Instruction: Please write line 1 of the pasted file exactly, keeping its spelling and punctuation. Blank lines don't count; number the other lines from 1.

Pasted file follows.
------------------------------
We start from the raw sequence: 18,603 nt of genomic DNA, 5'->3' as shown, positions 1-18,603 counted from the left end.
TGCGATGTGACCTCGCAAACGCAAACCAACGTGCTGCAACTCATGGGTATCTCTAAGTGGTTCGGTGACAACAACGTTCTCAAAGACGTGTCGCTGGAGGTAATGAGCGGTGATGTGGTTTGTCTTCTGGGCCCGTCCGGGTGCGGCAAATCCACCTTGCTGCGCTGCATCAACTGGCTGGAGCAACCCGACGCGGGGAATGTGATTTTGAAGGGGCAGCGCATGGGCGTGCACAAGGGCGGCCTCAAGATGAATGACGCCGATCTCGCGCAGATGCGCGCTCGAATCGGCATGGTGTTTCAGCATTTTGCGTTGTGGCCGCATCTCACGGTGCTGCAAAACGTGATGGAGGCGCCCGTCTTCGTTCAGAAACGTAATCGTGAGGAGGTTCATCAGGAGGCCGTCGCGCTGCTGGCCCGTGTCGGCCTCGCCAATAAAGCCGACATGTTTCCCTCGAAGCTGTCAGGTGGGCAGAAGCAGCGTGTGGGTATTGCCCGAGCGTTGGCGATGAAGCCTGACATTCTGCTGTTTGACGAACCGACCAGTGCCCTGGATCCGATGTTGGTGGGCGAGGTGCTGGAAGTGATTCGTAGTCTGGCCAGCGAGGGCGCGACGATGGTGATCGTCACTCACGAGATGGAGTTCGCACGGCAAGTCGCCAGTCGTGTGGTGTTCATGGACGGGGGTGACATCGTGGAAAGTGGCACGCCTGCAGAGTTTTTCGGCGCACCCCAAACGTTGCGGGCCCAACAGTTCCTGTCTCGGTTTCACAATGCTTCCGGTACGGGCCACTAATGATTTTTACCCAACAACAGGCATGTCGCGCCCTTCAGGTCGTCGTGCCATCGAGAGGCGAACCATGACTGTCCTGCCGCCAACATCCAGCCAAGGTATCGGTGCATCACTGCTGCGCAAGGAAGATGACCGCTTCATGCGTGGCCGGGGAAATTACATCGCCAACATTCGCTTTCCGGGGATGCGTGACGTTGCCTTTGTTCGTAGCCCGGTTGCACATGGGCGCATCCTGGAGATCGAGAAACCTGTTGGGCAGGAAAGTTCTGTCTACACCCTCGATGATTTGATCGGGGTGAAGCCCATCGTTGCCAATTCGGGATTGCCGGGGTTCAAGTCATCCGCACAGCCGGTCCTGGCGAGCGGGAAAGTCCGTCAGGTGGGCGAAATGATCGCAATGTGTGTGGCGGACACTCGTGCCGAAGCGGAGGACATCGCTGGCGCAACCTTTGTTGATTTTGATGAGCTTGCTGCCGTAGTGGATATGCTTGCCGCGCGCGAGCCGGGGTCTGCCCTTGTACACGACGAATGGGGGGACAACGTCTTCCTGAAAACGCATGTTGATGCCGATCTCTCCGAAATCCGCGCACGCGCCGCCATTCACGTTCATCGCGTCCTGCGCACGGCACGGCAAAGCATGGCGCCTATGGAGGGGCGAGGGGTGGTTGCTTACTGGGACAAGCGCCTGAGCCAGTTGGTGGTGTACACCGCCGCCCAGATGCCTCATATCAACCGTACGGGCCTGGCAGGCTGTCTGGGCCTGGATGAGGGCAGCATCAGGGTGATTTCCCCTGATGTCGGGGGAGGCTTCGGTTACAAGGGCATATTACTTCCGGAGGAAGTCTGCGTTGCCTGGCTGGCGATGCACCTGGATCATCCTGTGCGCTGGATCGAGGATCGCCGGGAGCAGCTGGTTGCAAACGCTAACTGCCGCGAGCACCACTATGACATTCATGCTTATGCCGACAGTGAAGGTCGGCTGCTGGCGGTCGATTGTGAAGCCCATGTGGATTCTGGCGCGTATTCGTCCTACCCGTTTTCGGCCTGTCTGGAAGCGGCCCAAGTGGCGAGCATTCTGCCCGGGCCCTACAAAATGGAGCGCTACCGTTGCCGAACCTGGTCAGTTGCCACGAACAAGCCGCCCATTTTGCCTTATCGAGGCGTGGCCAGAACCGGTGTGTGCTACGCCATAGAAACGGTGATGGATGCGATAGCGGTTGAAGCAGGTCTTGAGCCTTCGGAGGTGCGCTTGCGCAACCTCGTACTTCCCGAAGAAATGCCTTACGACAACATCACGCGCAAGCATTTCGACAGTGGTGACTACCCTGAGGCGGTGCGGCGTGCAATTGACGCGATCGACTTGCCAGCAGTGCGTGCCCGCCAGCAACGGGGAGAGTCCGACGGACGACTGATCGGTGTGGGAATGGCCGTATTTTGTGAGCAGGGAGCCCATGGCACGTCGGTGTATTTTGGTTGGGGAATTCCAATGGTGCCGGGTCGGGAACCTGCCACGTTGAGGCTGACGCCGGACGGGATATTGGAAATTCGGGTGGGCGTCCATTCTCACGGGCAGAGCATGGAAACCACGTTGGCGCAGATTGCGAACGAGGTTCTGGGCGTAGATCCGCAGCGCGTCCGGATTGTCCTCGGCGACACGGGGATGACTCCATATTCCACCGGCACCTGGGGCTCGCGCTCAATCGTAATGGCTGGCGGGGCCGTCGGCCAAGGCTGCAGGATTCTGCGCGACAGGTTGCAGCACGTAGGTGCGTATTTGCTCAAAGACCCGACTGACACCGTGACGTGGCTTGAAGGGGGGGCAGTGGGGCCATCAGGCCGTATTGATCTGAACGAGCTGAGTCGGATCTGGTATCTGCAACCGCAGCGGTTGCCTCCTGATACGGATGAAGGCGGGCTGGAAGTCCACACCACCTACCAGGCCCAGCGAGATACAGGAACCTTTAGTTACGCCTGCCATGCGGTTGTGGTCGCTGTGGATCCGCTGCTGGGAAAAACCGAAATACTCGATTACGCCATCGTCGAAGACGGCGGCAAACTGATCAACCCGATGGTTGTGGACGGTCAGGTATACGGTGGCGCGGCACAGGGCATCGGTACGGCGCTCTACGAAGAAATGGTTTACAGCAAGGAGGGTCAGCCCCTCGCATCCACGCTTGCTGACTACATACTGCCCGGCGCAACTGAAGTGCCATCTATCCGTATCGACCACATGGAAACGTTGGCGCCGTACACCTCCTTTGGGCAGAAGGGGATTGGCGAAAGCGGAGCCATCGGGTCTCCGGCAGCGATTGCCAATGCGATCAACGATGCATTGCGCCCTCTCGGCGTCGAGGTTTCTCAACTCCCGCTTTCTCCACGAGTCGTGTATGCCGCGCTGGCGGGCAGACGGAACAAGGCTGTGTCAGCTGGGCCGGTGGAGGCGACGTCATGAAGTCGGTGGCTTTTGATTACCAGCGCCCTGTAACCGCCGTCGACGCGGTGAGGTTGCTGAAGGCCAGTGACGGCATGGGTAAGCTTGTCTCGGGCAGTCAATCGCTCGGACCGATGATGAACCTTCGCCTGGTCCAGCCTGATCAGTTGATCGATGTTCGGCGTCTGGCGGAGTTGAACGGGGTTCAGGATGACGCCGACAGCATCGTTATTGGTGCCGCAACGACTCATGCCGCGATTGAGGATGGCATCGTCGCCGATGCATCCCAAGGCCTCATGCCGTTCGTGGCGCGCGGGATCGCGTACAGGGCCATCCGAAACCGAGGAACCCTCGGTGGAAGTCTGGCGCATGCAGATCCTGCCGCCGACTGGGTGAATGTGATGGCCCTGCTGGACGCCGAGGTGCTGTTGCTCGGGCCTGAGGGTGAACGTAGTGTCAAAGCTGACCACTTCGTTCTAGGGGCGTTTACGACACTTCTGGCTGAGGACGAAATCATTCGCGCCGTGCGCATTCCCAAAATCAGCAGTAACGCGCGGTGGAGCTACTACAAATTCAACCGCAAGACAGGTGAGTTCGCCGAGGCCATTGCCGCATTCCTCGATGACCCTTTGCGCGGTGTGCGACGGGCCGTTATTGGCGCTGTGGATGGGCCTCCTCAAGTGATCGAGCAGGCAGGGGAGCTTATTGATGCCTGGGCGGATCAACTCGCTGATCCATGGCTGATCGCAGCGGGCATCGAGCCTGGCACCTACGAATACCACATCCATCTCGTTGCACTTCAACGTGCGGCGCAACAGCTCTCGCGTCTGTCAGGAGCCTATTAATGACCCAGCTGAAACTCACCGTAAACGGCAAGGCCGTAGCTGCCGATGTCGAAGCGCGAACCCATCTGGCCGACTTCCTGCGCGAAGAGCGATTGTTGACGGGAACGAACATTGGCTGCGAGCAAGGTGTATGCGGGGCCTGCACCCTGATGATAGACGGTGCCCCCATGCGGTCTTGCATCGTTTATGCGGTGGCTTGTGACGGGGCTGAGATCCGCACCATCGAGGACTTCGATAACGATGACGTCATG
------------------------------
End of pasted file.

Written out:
We start from the raw sequence: 18,603 nt of genomic DNA, 5'->3' as shown, positions 1-18,603 counted from the left end.